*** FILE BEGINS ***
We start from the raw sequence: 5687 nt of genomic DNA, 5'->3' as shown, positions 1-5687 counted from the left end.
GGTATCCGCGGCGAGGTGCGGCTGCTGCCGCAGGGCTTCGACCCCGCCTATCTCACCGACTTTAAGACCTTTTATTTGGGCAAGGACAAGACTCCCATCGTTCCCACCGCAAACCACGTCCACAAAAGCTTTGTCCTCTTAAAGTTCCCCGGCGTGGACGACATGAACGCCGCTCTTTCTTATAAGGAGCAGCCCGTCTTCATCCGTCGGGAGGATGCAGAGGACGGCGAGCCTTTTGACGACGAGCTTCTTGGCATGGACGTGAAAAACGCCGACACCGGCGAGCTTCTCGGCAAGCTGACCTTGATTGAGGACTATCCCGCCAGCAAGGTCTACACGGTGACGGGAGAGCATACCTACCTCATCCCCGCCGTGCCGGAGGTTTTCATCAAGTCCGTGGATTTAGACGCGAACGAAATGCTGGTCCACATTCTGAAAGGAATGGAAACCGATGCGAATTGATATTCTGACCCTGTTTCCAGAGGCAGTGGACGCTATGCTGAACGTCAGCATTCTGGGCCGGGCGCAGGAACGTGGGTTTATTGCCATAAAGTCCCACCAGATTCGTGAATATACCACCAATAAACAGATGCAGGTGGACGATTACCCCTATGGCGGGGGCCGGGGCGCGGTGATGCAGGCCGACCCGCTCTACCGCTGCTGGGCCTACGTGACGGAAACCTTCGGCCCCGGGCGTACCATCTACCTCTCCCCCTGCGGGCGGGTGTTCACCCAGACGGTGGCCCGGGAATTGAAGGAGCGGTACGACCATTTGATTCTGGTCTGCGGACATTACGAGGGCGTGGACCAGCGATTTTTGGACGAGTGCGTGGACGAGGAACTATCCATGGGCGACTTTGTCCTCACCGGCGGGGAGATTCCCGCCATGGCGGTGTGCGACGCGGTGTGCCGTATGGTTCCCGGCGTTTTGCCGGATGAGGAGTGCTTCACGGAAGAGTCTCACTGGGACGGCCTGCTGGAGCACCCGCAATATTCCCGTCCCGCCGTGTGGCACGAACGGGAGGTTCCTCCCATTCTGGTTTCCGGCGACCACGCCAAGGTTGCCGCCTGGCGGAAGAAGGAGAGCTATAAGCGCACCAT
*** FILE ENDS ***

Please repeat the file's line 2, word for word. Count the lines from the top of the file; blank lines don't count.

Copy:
GGTATCCGCGGCGAGGTGCGGCTGCTGCCGCAGGGCTTCGACCCCGCCTATCTCACCGACTTTAAGACCTTTTATTTGGGCAAGGACAAGACTCCCATCGTTCCCACCGCAAACCACGTCCACAAAAGCTTTGTCCTCTTAAAGTTCCCCGGCGTGGACGACATGAACGCCGCTCTTTCTTATAAGGAGCAGCCCGTCTTCATCCGTCGGGAGGATGCAGAGGACGGCGAGCCTTTTGACGACGAGCTTCTTGGCATGGACGTGAAAAACGCCGACACCGGCGAGCTTCTCGGCAAGCTGACCTTGATTGAGGACTATCCCGCCAGCAAGGTCTACACGGTGACGGGAGAGCATACCTACCTCATCCCCGCCGTGCCGGAGGTTTTCATCAAGTCCGTGGATTTAGACGCGAACGAAATGCTGGTCCACATTCTGAAAGGAATGGAAACCGATGCGAATTGATATTCTGACCCTGTTTCCAGAGGCAGTGGACGCTATGCTGAACGTCAGCATTCTGGGCCGGGCGCAGGAACGTGGGTTTATTGCCATAAAGTCCCACCAGATTCGTGAATATACCACCAATAAACAGATGCAGGTGGACGATTACCCCTATGGCGGGGGCCGGGGCGCGGTGATGCAGGCCGACCCGCTCTACCGCTGCTGGGCCTACGTGACGGAAACCTTCGGCCCCGGGCGTACCATCTACCTCTCCCCCTGCGGGCGGGTGTTCACCCAGACGGTGGCCCGGGAATTGAAGGAGCGGTACGACCATTTGATTCTGGTCTGCGGACATTACGAGGGCGTGGACCAGCGATTTTTGGACGAGTGCGTGGACGAGGAACTATCCATGGGCGACTTTGTCCTCACCGGCGGGGAGATTCCCGCCATGGCGGTGTGCGACGCGGTGTGCCGTATGGTTCCCGGCGTTTTGCCGGATGAGGAGTGCTTCACGGAAGAGTCTCACTGGGACGGCCTGCTGGAGCACCCGCAATATTCCCGTCCCGCCGTGTGGCACGAACGGGAGGTTCCTCCCATTCTGGTTTCCGGCGACCACGCCAAGGTTGCCGCCTGGCGGAAGAAGGAGAGCTATAAGCGCACCAT